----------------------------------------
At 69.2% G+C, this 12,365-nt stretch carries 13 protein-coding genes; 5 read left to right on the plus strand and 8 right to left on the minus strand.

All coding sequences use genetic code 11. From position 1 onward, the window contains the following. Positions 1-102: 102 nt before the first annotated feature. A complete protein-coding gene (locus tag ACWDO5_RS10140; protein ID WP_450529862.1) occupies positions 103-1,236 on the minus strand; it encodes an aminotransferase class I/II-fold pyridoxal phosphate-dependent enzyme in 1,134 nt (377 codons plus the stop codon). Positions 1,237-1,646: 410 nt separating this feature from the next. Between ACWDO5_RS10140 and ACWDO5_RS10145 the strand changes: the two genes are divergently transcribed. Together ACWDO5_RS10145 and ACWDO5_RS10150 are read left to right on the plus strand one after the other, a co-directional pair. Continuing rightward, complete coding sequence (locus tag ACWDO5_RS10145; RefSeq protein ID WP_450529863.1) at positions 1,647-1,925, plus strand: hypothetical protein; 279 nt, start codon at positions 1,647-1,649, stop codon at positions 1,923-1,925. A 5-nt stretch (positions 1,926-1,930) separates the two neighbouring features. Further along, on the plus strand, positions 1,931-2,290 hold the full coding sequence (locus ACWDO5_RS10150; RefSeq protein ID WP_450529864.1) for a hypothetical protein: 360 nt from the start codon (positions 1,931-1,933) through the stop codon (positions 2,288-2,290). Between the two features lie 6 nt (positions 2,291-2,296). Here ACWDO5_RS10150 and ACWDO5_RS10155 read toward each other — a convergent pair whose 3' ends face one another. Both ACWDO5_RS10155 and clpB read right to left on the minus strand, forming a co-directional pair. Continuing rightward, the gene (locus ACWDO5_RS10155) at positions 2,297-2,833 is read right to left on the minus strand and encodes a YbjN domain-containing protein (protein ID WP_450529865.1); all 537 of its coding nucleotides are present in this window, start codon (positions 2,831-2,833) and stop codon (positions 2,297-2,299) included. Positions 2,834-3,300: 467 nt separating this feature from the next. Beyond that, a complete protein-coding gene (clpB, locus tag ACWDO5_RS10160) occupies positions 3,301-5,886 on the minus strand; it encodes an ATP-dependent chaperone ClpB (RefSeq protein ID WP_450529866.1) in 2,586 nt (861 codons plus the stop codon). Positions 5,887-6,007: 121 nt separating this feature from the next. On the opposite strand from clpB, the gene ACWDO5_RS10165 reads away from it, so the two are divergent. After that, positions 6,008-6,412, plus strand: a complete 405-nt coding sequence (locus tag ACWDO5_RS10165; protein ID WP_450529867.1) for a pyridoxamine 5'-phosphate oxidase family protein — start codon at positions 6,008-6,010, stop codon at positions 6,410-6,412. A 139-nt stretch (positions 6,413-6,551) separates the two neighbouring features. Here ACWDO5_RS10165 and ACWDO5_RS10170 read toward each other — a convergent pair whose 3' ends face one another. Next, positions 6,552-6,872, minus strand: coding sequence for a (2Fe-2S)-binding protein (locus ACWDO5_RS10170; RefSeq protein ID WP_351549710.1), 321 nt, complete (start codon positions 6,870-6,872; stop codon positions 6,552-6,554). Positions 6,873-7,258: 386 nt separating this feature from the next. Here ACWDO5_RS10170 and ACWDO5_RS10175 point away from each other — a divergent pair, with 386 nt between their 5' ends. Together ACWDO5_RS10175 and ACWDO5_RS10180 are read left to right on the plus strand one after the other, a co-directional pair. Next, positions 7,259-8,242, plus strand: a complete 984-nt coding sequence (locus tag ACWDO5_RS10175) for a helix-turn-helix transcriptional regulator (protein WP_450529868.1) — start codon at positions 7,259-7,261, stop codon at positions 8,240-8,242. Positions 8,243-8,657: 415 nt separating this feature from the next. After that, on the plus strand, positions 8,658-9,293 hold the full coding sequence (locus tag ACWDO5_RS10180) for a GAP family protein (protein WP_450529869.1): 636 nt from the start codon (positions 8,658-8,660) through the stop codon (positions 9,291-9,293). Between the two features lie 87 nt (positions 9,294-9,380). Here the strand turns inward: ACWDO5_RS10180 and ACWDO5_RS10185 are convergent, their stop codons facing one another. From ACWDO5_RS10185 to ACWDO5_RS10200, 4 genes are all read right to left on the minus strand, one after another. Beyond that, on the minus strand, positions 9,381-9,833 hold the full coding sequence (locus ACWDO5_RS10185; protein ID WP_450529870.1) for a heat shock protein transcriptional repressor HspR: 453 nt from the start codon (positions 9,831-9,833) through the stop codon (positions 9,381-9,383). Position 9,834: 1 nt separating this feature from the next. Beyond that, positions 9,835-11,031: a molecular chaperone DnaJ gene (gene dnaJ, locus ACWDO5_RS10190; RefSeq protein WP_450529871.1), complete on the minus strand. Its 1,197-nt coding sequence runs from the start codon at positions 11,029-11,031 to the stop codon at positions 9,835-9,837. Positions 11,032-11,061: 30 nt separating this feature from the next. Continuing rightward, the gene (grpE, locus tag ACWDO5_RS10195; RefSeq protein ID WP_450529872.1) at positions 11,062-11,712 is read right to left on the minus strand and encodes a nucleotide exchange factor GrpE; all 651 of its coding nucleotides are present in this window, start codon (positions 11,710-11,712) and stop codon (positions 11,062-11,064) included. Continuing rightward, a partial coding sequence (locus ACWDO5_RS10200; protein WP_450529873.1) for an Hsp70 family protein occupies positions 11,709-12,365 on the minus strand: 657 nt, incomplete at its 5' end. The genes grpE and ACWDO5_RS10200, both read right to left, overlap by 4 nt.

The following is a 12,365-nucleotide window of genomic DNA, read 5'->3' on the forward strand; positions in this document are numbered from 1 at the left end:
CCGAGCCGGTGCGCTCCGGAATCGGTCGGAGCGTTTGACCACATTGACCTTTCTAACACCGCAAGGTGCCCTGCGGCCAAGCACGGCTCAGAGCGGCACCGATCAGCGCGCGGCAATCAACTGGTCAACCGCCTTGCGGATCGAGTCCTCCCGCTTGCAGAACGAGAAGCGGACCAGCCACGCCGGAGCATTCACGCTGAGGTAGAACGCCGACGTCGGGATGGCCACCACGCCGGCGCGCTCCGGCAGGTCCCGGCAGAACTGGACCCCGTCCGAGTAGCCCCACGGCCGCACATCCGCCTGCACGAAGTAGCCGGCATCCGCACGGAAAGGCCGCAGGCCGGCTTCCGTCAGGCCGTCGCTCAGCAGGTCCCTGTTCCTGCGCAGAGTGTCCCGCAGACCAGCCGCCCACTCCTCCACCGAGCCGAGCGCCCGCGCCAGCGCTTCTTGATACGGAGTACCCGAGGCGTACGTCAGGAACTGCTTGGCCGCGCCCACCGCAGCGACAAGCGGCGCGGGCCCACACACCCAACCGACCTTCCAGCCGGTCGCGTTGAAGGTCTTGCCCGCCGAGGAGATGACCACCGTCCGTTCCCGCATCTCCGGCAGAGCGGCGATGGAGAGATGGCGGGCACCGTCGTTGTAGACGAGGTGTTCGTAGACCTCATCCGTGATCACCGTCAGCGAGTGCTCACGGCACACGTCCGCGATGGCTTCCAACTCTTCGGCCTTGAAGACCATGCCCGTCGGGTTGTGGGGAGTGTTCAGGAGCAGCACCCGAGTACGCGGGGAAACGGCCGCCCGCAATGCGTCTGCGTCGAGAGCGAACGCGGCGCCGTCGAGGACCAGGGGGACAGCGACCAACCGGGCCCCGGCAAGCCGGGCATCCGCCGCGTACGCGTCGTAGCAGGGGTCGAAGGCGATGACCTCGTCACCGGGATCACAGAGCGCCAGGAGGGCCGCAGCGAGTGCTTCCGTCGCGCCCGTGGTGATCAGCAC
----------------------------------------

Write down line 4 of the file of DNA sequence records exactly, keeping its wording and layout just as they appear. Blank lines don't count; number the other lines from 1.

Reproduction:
CCGAGCCGGTGCGCTCCGGAATCGGTCGGAGCGTTTGACCACATTGACCTTTCTAACACCGCAAGGTGCCCTGCGGCCAAGCACGGCTCAGAGCGGCACCGATCAGCGCGCGGCAATCAACTGGTCAACCGCCTTGCGGATCGAGTCCTCCCGCTTGCAGAACGAGAAGCGGACCAGCCACGCCGGAGCATTCACGCTGAGGTAGAACGCCGACGTCGGGATGGCCACCACGCCGGCGCGCTCCGGCAGGTCCCGGCAGAACTGGACCCCGTCCGAGTAGCCCCACGGCCGCACATCCGCCTGCACGAAGTAGCCGGCATCCGCACGGAAAGGCCGCAGGCCGGCTTCCGTCAGGCCGTCGCTCAGCAGGTCCCTGTTCCTGCGCAGAGTGTCCCGCAGACCAGCCGCCCACTCCTCCACCGAGCCGAGCGCCCGCGCCAGCGCTTCTTGATACGGAGTACCCGAGGCGTACGTCAGGAACTGCTTGGCCGCGCCCACCGCAGCGACAAGCGGCGCGGGCCCACACACCCAACCGACCTTCCAGCCGGTCGCGTTGAAGGTCTTGCCCGCCGAGGAGATGACCACCGTCCGTTCCCGCATCTCCGGCAGAGCGGCGATGGAGAGATGGCGGGCACCGTCGTTGTAGACGAGGTGTTCGTAGACCTCATCCGTGATCACCGTCAGCGAGTGCTCACGGCACACGTCCGCGATGGCTTCCAACTCTTCGGCCTTGAAGACCATGCCCGTCGGGTTGTGGGGAGTGTTCAGGAGCAGCACCCGAGTACGCGGGGAAACGGCCGCCCGCAATGCGTCTGCGTCGAGAGCGAACGCGGCGCCGTCGAGGACCAGGGGGACAGCGACCAACCGGGCCCCGGCAAGCCGGGCATCCGCCGCGTACGCGTCGTAGCAGGGGTCGAAGGCGATGACCTCGTCACCGGGATCACAGAGCGCCAGGAGGGCCGCAGCGAGTGCTTCCGTCGCGCCCGTGGTGATCAGCAC